By Martin Bosworth
If you live in an apartment building or condominium, the odds are good that your landlord or owner has locked the building into an exclusive contract with one cable or telecom provider to offer TV services–so if they have an exclusive contract with Comcast and you want DISH TV, you’re shit outta luck, as they say.
So it seems like a welcome development that Federal Communications Commission chair Kevin Martin announced today that his agency would move quickly to end the practice of exclusive contracts with multi-dwelling units (MDUs), in order to promote lower cable prices and prevent cable services from being priced out of reach of low-income families:
â€œExclusive contracts have been one of the most significant barriers to competition,â€ Kevin J. Martin, chairman of the commission, said in an interview. Cable prices have risen â€œabout 93 percent in the last 10 years,â€ he said. â€œThis is a way to introduce additional competition, which will result in lower prices and greater innovation.â€
Sounds great, right? No one likes their cable company, after all, and being able to choose your own provider instead of being stuck with whatever mediocre offering your building cut a deal with seems to be a good bargain. But what’s the real motive behind Martin’s move?
As my ConsumerAffairs.Com colleague Truman Lewis reports, Martin’s decision is the latest in a long series of moves by his FCC to favor major telecom companies to the exclusion of cable incumbents. Martin aggressively shepherded the rollout of new video franchising rights for telecom companies that would enable them to bypass local governments and deal directly with states–a big help when you want your expensive new video services like FiOS or U-Verse to go directly to specific, rich neighborhoods and bypass lower-income areas. As Ars Technica’s Nate Anderson notes, winning the ability to wire new “triple play” services to MDUs would be a huge boon to telecom competitors–and a bust for their foes in the cable sector.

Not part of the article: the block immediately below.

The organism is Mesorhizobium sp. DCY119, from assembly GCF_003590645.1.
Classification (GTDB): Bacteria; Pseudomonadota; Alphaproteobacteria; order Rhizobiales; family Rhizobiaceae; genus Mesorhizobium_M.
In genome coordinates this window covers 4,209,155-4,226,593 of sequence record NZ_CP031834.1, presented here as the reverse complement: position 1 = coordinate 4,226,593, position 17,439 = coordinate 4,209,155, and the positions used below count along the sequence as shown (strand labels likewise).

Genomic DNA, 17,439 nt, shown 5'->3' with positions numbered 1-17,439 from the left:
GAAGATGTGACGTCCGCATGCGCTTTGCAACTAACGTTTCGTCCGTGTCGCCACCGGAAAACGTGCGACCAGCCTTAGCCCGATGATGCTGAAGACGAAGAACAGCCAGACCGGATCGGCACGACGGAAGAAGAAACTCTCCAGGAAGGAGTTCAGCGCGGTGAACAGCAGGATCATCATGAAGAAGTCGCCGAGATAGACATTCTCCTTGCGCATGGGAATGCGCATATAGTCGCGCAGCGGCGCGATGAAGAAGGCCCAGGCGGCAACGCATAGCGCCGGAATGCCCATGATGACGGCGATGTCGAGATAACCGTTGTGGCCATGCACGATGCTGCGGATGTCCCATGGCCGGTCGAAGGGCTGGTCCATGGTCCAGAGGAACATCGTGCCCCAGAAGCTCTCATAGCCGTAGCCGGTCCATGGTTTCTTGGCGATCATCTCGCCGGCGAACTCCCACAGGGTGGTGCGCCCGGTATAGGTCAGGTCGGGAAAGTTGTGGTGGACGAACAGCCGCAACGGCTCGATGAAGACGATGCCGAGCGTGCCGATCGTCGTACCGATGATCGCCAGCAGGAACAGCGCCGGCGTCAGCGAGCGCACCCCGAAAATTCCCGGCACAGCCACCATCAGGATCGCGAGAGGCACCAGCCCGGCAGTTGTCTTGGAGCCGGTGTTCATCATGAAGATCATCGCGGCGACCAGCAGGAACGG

Martin has also been a fervent champion of “a la carte” packaging for cable programming, which would enable subscribers to only buy the channels they want. Again, this seems like a boon for the end-user, but it would also severely undercut cable companies’ ability to buy channel packages at a bulk discount when creating programming blocks–and would thus limit their offerings and drive away subscribers, which could only benefit cable’s new competition in the telecom industry.
Kevin Martin has been such a lopsidedly zealous supporter of telecom interests that he and the entire commission got dragged before Congress earlier this year and grilled for their lack of oversight and attention paid to consumer issues. Martin’s zealous support for the megamerger of AT&T and BellSouth also won him no friends in the consumer rights world, especially his implied threat that the FCC would not force AT&T to live up to its agreement to support net neutrality as part of the merger. During the discussion of the rules for the upcoming 700 mhz wireless auction, Kevin Martin claimed to support “open access” wholly and ended up endorsing a much more lukewarm set of rules that may end up favoring incumbents in the long run.
And if his recent rush to approve new rules enabling even more consolidation of media in regional markets are any indication, Martin appears to have learned little from his recent criticism. So I guess the moral of this particular story is “Take nothing at face value.” Kevin Martin may be making decisions that benefit consumers, but his eyes have always been on the prize of ensuring his favored allies in the telecom industry get the biggest slice of the pie.